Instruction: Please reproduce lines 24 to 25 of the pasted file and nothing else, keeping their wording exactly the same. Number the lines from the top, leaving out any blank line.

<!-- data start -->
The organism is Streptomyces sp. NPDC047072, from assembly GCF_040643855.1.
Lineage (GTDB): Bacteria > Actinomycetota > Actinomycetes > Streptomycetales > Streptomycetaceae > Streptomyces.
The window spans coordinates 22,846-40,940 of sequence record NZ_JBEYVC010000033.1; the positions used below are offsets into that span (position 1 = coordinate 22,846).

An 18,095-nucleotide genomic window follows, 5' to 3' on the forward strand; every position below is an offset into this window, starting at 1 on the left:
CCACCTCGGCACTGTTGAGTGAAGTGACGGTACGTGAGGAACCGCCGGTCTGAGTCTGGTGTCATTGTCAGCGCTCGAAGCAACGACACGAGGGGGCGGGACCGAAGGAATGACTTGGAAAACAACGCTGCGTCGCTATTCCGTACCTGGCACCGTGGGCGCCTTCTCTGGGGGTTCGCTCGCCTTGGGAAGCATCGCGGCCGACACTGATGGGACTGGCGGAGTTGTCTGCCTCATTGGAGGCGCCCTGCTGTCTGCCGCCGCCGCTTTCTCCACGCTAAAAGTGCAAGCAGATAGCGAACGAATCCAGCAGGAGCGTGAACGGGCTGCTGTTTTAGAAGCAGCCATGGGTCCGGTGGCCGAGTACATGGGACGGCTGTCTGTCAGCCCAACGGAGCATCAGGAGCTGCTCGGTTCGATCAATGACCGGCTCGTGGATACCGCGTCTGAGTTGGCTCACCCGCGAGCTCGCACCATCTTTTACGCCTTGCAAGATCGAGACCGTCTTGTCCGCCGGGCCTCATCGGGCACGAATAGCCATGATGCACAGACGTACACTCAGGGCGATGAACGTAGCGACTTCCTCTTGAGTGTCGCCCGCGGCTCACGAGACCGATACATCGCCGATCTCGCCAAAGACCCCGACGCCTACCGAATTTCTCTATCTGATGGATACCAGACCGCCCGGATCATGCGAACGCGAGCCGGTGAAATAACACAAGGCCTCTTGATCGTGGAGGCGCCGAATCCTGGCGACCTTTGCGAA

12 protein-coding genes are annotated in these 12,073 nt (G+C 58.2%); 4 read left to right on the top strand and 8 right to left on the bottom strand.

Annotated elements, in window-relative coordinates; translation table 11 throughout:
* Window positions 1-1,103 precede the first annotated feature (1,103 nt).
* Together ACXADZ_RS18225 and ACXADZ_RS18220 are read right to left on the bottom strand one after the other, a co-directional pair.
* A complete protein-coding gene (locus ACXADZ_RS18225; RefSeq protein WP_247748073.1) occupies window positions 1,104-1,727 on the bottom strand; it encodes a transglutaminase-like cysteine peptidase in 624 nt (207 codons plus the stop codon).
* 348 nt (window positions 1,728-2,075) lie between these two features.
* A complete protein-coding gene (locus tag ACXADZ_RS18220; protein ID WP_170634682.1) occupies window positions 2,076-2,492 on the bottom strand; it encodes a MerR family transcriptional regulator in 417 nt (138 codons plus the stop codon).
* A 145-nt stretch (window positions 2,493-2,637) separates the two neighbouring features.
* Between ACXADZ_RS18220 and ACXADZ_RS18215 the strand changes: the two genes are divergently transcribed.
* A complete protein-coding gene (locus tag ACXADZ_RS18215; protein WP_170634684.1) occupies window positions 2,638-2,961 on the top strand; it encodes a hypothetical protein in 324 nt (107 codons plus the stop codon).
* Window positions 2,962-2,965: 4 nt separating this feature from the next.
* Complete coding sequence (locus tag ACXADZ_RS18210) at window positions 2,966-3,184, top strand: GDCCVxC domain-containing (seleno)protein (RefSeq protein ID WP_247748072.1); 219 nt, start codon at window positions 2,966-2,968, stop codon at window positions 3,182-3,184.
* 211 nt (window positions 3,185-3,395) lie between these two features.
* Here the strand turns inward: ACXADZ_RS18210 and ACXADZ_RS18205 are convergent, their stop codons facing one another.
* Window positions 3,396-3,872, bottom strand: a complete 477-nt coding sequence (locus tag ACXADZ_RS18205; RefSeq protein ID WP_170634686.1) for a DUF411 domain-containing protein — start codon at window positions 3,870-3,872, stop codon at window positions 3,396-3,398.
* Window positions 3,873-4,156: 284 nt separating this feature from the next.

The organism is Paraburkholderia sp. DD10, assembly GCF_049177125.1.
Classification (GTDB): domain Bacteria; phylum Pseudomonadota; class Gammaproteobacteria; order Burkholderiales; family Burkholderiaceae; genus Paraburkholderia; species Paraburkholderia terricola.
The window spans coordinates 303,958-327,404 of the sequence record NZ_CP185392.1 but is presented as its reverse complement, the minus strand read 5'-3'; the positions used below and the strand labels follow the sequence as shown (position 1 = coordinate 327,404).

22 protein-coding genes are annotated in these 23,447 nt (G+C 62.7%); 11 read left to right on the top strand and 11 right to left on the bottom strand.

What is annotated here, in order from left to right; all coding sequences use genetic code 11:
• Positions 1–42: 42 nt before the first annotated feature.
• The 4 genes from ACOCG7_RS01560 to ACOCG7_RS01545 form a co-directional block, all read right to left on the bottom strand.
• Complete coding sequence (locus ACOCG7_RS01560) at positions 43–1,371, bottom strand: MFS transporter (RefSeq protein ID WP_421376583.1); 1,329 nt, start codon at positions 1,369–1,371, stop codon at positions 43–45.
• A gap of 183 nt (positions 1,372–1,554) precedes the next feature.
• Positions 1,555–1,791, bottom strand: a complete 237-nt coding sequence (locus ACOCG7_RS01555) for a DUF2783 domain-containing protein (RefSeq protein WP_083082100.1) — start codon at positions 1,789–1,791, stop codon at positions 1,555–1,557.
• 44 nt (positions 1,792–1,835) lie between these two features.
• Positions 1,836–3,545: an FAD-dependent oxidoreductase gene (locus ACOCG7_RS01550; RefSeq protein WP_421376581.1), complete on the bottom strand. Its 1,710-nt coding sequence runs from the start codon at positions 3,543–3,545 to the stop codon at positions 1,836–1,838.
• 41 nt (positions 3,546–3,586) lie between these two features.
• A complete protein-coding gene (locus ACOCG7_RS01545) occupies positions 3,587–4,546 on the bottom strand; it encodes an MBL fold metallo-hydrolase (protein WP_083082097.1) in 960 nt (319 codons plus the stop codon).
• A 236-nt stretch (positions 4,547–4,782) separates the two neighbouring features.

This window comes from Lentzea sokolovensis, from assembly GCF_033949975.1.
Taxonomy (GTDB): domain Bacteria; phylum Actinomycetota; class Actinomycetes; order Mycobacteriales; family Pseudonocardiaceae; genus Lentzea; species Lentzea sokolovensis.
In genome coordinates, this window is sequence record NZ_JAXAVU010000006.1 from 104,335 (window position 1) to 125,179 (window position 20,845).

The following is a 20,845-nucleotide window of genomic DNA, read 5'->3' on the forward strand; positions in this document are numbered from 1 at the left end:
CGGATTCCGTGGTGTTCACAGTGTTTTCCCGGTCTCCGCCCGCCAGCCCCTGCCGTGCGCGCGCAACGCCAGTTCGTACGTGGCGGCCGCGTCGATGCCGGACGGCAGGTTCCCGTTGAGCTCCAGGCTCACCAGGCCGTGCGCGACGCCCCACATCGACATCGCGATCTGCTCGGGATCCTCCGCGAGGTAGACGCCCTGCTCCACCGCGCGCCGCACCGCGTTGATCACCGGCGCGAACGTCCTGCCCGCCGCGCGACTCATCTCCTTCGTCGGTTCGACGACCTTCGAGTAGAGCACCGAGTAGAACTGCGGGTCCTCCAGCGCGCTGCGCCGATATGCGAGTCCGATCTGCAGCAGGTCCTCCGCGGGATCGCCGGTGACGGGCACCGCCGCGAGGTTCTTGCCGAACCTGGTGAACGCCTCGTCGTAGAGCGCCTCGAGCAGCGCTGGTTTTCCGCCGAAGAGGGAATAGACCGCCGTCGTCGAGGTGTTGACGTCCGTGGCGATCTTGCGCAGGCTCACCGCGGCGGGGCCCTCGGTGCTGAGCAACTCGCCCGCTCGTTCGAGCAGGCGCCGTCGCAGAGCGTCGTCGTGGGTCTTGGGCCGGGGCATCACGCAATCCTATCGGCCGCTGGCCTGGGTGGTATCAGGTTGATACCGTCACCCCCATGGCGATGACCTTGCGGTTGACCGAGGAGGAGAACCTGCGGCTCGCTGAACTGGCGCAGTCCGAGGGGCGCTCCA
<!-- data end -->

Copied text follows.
The window spans coordinates 303,958-327,404 of the sequence record NZ_CP185392.1 but is presented as its reverse complement, the minus strand read 5'-3'; the positions used below and the strand labels follow the sequence as shown (position 1 = coordinate 327,404).

22 protein-coding genes are annotated in these 23,447 nt (G+C 62.7%); 11 read left to right on the top strand and 11 right to left on the bottom strand.